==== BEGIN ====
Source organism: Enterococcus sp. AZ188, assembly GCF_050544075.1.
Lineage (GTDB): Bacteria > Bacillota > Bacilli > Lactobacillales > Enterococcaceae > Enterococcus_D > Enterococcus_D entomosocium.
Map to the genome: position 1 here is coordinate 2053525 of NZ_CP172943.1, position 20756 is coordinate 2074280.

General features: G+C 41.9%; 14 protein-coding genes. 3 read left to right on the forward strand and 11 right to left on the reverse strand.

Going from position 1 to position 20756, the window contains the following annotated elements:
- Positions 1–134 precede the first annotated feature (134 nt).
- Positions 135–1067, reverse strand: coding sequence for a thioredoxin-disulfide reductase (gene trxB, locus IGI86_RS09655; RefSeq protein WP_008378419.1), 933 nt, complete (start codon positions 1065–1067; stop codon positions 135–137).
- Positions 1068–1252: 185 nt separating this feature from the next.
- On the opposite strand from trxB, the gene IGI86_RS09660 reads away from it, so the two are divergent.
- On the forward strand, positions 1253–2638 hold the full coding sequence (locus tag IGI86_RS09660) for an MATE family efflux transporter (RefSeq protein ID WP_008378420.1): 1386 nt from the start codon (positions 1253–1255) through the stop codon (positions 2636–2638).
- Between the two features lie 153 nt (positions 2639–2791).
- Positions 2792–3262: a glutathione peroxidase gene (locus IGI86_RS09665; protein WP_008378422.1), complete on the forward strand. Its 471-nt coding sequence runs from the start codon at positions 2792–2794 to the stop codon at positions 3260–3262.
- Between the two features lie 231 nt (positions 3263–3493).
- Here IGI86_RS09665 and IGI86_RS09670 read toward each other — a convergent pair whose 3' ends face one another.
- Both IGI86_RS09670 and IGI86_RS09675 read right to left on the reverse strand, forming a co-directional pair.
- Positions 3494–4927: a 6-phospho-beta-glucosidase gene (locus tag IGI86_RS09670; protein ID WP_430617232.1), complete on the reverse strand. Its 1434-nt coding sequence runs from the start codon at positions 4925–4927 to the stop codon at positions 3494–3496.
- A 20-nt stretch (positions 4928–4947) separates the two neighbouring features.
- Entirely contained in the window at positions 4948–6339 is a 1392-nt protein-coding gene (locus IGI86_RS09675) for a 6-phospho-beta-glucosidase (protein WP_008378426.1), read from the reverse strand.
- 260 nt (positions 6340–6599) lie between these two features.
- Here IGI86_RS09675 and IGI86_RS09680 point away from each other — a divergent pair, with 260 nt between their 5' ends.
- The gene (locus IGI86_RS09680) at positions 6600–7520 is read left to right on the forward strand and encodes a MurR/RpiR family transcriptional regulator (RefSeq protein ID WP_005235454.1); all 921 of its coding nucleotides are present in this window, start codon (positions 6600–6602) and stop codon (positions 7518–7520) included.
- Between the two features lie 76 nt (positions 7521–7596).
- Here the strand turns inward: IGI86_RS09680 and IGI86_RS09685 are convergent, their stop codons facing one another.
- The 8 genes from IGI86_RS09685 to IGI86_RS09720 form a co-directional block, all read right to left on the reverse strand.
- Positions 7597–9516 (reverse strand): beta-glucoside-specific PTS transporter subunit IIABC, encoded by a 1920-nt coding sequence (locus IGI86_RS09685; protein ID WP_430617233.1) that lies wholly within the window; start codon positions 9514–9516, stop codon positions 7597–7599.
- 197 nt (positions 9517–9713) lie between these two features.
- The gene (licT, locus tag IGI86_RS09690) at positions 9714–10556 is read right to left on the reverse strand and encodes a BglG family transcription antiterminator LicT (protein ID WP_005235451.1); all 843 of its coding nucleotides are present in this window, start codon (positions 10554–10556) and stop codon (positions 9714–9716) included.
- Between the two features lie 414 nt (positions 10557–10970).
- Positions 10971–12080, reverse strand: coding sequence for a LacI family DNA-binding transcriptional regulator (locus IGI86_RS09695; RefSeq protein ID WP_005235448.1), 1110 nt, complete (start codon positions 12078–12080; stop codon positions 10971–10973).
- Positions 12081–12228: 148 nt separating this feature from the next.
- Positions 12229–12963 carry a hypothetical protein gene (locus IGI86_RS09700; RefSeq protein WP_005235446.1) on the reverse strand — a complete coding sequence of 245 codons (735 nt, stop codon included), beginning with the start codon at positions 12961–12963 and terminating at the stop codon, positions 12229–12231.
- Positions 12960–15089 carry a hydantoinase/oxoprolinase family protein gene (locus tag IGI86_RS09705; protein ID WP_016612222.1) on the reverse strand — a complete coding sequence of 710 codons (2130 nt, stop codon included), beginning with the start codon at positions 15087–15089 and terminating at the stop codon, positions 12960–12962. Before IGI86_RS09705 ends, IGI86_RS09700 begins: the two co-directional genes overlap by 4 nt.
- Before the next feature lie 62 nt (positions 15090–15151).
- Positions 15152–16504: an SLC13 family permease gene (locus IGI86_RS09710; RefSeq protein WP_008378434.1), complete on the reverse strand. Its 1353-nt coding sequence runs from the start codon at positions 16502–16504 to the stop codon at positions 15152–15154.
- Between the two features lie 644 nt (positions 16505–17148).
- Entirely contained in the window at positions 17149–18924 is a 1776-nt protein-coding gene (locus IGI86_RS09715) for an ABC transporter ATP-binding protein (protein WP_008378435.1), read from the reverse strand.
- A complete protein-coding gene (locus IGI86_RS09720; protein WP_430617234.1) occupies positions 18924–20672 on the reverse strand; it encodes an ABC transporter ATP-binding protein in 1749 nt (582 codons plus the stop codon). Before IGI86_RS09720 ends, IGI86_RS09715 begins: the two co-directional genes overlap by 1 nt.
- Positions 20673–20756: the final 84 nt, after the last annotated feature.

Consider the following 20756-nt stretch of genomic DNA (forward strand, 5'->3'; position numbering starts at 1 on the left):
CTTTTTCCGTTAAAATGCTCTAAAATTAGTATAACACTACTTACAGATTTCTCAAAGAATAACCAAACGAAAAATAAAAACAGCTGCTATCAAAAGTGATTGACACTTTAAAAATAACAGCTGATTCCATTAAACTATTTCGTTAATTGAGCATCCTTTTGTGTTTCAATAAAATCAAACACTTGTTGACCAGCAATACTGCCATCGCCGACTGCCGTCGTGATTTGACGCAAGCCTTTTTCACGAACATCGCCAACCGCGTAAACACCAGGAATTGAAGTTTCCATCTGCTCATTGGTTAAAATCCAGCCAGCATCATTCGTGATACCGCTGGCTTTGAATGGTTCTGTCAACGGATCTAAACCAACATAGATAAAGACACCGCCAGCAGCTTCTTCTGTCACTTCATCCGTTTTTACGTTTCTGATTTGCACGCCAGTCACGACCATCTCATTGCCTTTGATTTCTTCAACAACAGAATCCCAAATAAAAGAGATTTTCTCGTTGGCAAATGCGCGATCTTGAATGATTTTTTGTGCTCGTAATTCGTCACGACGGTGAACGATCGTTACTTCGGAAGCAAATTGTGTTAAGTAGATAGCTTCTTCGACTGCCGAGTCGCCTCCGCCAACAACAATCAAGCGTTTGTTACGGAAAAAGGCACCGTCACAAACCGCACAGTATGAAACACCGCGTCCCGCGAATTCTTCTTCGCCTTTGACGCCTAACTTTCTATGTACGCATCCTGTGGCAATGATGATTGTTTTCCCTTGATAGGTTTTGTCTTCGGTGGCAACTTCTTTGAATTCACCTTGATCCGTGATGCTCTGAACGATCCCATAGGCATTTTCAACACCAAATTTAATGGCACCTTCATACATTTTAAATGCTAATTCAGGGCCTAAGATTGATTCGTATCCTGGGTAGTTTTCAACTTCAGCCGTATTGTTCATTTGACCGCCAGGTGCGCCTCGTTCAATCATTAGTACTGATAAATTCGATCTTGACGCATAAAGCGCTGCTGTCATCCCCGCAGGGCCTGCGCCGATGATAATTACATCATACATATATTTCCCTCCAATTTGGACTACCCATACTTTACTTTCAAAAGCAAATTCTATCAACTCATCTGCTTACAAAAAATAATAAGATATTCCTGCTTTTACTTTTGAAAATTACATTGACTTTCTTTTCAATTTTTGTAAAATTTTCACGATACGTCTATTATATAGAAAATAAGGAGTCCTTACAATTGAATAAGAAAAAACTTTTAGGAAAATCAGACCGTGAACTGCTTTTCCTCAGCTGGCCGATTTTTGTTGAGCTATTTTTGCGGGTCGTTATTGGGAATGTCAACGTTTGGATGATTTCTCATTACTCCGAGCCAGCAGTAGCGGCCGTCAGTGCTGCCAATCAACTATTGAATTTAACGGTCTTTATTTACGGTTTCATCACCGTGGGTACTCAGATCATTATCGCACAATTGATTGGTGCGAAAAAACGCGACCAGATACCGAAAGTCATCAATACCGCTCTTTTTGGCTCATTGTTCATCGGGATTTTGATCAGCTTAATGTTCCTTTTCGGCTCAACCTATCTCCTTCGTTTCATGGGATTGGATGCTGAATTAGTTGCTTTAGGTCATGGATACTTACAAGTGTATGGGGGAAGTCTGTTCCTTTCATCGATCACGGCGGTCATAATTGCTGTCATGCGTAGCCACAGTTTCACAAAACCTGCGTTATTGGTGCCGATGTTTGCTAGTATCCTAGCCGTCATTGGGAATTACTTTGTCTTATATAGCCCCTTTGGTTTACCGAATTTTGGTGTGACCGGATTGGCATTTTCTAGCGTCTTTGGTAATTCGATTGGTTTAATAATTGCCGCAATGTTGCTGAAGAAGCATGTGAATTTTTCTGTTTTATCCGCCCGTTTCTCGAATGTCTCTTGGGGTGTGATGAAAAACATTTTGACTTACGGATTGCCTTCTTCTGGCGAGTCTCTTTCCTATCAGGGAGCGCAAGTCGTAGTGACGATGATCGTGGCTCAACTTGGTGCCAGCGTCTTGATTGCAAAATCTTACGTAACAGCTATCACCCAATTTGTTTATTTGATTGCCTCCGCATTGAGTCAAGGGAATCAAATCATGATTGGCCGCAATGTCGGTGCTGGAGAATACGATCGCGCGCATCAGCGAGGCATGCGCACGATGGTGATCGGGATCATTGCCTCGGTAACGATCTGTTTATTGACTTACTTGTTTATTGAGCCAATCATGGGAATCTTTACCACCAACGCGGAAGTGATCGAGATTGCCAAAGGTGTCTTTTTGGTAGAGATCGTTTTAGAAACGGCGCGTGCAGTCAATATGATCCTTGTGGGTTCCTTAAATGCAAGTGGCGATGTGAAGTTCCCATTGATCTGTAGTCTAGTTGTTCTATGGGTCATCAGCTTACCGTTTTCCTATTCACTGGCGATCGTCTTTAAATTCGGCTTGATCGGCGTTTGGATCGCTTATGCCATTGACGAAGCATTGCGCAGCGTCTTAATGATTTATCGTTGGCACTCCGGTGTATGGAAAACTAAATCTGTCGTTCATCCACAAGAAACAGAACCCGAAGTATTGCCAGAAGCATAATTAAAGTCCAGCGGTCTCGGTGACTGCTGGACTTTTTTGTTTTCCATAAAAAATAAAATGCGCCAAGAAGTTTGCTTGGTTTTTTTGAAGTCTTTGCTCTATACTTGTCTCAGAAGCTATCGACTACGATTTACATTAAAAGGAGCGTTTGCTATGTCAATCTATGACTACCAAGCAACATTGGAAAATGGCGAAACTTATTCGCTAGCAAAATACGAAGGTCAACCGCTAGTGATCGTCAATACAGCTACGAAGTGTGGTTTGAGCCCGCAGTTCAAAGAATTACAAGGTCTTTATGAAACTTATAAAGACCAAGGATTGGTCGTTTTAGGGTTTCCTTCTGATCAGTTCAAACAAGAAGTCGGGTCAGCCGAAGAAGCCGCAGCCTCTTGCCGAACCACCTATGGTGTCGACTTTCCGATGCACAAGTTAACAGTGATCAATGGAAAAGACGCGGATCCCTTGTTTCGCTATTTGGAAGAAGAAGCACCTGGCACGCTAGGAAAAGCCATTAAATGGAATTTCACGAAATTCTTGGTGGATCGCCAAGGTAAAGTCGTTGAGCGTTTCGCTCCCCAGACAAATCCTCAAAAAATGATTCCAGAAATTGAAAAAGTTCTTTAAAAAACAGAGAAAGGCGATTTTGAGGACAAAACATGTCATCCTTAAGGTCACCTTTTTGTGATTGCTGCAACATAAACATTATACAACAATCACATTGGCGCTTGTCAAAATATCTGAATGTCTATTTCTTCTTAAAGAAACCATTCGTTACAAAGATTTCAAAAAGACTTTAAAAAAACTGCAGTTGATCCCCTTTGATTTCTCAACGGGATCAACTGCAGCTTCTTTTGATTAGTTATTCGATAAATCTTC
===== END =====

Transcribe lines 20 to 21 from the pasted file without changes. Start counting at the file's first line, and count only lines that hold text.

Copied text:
- Here IGI86_RS09675 and IGI86_RS09680 point away from each other — a divergent pair, with 260 nt between their 5' ends.
- The gene (locus IGI86_RS09680) at positions 6600–7520 is read left to right on the forward strand and encodes a MurR/RpiR family transcriptional regulator (RefSeq protein ID WP_005235454.1); all 921 of its coding nucleotides are present in this window, start codon (positions 6600–6602) and stop codon (positions 7518–7520) included.